In the early 80s, in LA/OC, TSOL was drawing bigger crowds than Black Flag. There was this one show, early in 83*, somewhere in Hollywood**. Like all other LA hardcore shows of the time, it was oversold, maybe 3000 kids there, maybe only 2000.*** Regardless, the cops showed up in riot gear, because that’s what cops did in 1983. TSOL’s frontman, Jack Grisham, said, “hey, everyone sit down, the cops won’t fuck with us if we’re all sitting down.”
…and they all sat down.
Hey, sometimes I read FICTION about punk rock! Short reviews of two and a half books: Salad Days, Tales of a Punk Rock Nothing, and the Taqwacores. I wanted to finish all three of them before I put up the reviews, but it’s not going to happen.
On the surface, they’re very different books, but actually they are all about young straight dudes who are confused by the things every young straight dude in the history of ever is confused about, and so they turn to punk rock to save them and then they have a coming-of-age experience that we get to read about. I just now — after writing all three reviews and hitting the “preview” button to read my post — realized this.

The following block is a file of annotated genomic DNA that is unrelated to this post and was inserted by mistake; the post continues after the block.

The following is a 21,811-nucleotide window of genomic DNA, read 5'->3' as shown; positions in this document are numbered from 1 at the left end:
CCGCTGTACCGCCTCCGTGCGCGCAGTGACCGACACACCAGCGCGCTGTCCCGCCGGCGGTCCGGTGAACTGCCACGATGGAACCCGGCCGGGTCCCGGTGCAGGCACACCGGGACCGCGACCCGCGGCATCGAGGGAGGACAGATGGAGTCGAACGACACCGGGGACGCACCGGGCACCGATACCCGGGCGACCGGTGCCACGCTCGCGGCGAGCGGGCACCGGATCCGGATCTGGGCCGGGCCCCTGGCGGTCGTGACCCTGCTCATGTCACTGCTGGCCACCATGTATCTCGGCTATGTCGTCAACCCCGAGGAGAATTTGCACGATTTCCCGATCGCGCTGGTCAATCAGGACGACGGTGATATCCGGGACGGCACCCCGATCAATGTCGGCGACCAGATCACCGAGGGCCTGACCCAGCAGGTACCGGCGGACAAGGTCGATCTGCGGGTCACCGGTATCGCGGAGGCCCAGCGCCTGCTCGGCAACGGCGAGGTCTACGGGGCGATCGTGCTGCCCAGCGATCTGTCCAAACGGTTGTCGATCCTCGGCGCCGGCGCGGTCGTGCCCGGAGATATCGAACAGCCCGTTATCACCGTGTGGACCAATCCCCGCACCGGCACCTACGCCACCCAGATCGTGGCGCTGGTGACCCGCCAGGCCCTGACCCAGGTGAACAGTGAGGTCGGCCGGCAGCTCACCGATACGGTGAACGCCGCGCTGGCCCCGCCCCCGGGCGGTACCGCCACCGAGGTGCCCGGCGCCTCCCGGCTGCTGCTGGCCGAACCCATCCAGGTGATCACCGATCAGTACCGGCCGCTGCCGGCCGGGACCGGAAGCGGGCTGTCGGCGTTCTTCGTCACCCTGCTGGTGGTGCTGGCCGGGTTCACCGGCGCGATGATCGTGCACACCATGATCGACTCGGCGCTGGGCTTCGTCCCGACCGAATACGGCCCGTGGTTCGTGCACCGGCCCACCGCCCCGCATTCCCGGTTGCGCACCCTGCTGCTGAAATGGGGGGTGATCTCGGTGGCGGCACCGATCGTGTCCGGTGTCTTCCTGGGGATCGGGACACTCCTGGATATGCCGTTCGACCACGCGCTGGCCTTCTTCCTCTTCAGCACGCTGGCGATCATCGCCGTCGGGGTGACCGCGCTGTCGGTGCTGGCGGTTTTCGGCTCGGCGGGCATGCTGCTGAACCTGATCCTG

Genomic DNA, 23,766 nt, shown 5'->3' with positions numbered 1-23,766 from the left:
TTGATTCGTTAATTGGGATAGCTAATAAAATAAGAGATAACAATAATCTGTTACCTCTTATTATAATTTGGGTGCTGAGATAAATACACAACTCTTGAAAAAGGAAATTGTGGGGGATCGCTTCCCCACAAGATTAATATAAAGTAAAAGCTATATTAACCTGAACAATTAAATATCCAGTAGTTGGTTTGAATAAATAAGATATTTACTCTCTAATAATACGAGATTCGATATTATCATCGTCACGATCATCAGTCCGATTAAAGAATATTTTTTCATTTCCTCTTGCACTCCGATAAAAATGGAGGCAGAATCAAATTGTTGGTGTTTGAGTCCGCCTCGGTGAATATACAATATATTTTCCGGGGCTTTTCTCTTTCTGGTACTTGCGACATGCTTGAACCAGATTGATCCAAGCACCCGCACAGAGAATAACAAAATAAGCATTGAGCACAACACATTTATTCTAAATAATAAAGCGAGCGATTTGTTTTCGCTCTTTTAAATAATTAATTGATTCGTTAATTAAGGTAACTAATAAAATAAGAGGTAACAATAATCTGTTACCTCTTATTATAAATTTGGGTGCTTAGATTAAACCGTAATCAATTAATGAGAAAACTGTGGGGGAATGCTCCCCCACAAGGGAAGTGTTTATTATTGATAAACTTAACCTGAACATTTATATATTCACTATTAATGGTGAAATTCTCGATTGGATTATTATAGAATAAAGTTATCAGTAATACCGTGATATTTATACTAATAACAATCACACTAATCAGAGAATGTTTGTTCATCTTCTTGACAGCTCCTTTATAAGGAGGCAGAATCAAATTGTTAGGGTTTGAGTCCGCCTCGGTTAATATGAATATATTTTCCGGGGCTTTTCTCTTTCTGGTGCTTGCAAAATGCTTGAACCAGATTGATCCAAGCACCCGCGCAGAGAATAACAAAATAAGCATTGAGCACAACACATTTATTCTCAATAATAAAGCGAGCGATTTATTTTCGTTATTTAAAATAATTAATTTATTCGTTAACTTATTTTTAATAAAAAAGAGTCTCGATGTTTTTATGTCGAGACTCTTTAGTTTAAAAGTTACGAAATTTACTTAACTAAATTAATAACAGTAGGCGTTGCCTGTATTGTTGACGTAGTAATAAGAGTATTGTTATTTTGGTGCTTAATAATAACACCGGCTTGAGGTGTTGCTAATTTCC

So I clearly need [fictional!] books about something else. Help?
title: American Hardcore: A Tribal History
author: Steven Blush
other shit: 2010, Feral House. 2nd edition. 354 pages + discography
soundtrack: 24 hours of hardcore, compiled by the author
rating: 1.5/5 safety pins
There are good things about this book. The discography in the back is nice. I always appreciate a juicy bit of gossip or a good story, and this book has a few of both.
And man, check out that cover! The colorized photo, enhanced so the blood is extra red. Plus the tagline, proclaiming that this book is “The definitive work on one of rock’s most important eras.” In the foreword, it says that the first edition of this book “set the record straight on American Hardcore Punk music.” These claims — that the book is definitive, that it sets the record straight — are repeated on the back cover.
I do enjoy a good definitive history. A nice, straight record.